by Jennifer Macaire
You must have seen her when you lived on the islands. Her
jeans were faded and embroidered. She wore plastic sandals
and carried a guitar. She never went to school. She went to
visit sick friends or to the beach. What was the funniest thing
you ever said to her? Did it make her laugh? When she laughed,
did she tilt her head back and open her mouth so wide
you could see all her white teeth? If she tipped her head back,
her hair would touch her thighs; it would sweep against them
as your hand ached to.
Did you hear her sing? When she sang in one of the tourist bars I would
to see her. I would sit in the shadows and drink, my arm over another girl's
I wish I had the foresight to bring a tape recorder with me, but I didn'
I have to close my eyes and listen hard now to hear her voice, and often
it gets confused with the wind in the trees.
How old would she be now? It doesn' t matter. I don' t care—to me she'll
always be a teenager with her mouth folded in defiance.
I' ll tell you a secret.
One day, when we were lying in bed talking, my mother came home from
to check on me. I was supposed to be ill. I was home from school. There
was no time to hide; she barely had time to dart under my covers before my
mother came in and sat down on my bed. My mother never knew I had a girl,
unclad, huddled next to my body. She was so lithe, so slender, that her
body melded with mine, the covers stayed obediently bunched over her head,
and my mother never noticed a thing.
She put her hand on my brow (damp with sweat and burning with effrontery)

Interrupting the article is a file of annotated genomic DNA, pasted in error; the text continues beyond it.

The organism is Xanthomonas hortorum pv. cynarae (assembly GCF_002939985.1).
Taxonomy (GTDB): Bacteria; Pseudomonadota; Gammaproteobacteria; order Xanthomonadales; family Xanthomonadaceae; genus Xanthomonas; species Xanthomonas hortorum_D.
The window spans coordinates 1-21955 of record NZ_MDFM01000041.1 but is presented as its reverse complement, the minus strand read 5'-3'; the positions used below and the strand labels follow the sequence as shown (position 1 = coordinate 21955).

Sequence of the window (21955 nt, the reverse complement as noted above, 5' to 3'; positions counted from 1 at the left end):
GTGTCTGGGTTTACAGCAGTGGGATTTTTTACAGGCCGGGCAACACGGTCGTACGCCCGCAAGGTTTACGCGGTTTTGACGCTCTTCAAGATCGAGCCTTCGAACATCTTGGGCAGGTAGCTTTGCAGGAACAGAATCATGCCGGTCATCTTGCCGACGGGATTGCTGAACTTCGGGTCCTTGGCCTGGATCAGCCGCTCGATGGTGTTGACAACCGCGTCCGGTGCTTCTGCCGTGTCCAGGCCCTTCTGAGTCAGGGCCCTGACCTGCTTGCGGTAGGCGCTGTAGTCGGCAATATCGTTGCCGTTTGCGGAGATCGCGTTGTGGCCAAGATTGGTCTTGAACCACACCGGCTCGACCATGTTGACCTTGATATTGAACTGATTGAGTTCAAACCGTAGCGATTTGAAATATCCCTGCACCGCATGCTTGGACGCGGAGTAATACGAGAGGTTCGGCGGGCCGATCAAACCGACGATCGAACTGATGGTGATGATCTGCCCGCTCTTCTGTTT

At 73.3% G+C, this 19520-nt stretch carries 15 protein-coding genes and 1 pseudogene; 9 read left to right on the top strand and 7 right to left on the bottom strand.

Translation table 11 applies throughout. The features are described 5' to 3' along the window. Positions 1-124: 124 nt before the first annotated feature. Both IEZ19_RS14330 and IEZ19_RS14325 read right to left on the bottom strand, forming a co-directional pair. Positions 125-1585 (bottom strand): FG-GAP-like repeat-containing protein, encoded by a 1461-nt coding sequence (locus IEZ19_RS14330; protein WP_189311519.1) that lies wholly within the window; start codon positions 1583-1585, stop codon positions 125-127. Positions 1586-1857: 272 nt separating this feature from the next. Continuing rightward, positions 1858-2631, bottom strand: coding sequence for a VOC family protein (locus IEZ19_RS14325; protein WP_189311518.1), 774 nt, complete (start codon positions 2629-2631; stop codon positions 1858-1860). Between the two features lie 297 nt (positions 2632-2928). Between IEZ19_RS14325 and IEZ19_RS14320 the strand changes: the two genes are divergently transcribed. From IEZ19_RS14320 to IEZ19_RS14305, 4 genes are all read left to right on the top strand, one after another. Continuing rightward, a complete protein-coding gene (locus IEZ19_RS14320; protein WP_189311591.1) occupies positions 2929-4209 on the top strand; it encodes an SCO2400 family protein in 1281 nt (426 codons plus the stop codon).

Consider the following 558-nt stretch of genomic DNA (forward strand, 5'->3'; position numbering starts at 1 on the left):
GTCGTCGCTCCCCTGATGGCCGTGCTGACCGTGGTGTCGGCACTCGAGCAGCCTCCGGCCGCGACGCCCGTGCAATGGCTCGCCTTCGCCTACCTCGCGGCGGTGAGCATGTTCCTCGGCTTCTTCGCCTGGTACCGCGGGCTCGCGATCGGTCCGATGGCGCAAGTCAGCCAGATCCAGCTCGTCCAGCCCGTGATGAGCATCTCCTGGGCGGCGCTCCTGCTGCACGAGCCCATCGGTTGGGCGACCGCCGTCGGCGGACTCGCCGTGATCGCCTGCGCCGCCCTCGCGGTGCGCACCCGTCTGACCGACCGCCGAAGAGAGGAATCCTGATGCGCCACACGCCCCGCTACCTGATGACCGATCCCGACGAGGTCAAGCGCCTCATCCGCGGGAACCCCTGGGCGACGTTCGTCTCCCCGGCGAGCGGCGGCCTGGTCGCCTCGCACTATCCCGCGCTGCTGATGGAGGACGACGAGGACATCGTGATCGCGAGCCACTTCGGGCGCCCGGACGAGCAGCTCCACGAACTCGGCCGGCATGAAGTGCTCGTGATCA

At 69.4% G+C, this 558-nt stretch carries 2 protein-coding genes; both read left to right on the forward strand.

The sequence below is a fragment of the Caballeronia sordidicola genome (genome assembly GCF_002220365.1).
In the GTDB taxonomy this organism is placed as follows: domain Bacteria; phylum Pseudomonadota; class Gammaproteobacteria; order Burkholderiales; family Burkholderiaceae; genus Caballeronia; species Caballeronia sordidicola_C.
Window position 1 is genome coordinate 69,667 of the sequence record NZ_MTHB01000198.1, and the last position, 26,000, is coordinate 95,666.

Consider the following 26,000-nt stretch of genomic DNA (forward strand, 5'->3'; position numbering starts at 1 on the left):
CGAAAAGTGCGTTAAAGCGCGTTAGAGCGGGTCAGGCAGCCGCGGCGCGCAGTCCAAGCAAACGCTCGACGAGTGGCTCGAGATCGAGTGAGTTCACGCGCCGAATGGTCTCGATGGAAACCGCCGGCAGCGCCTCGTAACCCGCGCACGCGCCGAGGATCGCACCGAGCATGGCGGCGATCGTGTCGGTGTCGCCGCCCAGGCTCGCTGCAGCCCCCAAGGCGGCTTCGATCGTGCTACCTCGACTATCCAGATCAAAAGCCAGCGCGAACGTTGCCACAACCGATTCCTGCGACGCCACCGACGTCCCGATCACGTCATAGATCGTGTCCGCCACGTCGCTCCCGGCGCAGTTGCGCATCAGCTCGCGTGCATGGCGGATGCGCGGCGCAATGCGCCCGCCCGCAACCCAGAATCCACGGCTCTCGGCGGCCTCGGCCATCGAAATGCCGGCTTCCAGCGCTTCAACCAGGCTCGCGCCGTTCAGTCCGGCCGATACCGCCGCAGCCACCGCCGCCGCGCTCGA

and told me I looked flushed. She left after bringing me a cup of tea and
some toast. All the while there was a naked girl in my bed, pressed as
closely to me as a salamander. When my mother' s car drove away I pushed
the covers back and smiled at her. She started laughing. I didn' t love her
yet, but it was a start.
I went to see her in New York City after she'd left the islands. She
cast off her tattered, harlequin jeans and wore a warm sweater. It made
her look fragile. She went with me to a party, and she didn't drink—she
never drank. She liked to smoke, though—to get stoned—and by the end of
the evening, her smile was as wide as the Hudson River. I tried to talk
her into coming back with me to the apartment I' d rented, but she shook
her head. She kissed me softly on the mouth, but she was the type to close
doors behind her and never open them again.
Jennifer is an American freelance writer/illustrator living
near Paris. She was born in Kingston, NY, and lived in Samoa, California
Virgin Islands before moving to France. Married, she has three children. Jennifer published short stories in such magazines as
PKA's Advocate, The Bear Deluxe, Nuketown, Anotherealm, Linneaen Street, Vestal Review, the Polo Post, Roland Garros Media Guide
and The Virgin Islander. One of her short stories was nominated for the Pushcart Prize. She has written a series of fiction novels based
on the life of Alexander the Great – soon to be published by Jacobyte Books.
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